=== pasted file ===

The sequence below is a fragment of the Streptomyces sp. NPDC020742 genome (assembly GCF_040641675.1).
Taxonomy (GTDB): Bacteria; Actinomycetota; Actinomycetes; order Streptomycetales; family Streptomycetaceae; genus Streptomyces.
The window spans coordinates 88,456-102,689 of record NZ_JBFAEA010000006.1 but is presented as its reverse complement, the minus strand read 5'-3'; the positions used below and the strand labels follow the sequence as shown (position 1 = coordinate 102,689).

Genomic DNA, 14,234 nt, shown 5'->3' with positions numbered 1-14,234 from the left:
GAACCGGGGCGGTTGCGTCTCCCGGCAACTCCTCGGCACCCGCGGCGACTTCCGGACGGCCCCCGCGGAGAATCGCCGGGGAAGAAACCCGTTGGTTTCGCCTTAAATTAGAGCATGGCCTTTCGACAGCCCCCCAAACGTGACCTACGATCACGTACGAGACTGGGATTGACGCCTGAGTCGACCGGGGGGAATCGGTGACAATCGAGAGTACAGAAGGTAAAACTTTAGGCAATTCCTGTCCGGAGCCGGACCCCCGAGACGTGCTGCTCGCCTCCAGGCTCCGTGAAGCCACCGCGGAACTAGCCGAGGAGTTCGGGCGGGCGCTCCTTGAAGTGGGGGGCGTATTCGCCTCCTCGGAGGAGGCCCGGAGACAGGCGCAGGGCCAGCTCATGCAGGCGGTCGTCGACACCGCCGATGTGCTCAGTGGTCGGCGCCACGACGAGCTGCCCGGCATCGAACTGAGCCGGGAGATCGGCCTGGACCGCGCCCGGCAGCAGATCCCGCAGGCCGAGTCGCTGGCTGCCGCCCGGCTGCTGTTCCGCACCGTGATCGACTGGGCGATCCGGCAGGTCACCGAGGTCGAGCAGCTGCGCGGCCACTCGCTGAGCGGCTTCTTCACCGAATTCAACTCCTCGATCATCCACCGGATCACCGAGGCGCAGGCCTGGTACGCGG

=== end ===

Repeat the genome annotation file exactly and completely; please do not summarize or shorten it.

The sequence below is a fragment of the Streptomyces sp. NPDC020742 genome (assembly GCF_040641675.1).
Taxonomy (GTDB): Bacteria; Actinomycetota; Actinomycetes; order Streptomycetales; family Streptomycetaceae; genus Streptomyces.
The window spans coordinates 88,456-102,689 of record NZ_JBFAEA010000006.1 but is presented as its reverse complement, the minus strand read 5'-3'; the positions used below and the strand labels follow the sequence as shown (position 1 = coordinate 102,689).

Genomic DNA, 14,234 nt, shown 5'->3' with positions numbered 1-14,234 from the left:
GAACCGGGGCGGTTGCGTCTCCCGGCAACTCCTCGGCACCCGCGGCGACTTCCGGACGGCCCCCGCGGAGAATCGCCGGGGAAGAAACCCGTTGGTTTCGCCTTAAATTAGAGCATGGCCTTTCGACAGCCCCCCAAACGTGACCTACGATCACGTACGAGACTGGGATTGACGCCTGAGTCGACCGGGGGGAATCGGTGACAATCGAGAGTACAGAAGGTAAAACTTTAGGCAATTCCTGTCCGGAGCCGGACCCCCGAGACGTGCTGCTCGCCTCCAGGCTCCGTGAAGCCACCGCGGAACTAGCCGAGGAGTTCGGGCGGGCGCTCCTTGAAGTGGGGGGCGTATTCGCCTCCTCGGAGGAGGCCCGGAGACAGGCGCAGGGCCAGCTCATGCAGGCGGTCGTCGACACCGCCGATGTGCTCAGTGGTCGGCGCCACGACGAGCTGCCCGGCATCGAACTGAGCCGGGAGATCGGCCTGGACCGCGCCCGGCAGCAGATCCCGCAGGCCGAGTCGCTGGCTGCCGCCCGGCTGCTGTTCCGCACCGTGATCGACTGGGCGATCCGGCAGGTCACCGAGGTCGAGCAGCTGCGCGGCCACTCGCTGAGCGGCTTCTTCACCGAATTCAACTCCTCGATCATCCACCGGATCACCGAGGCGCAGGCCTGGTACGCGG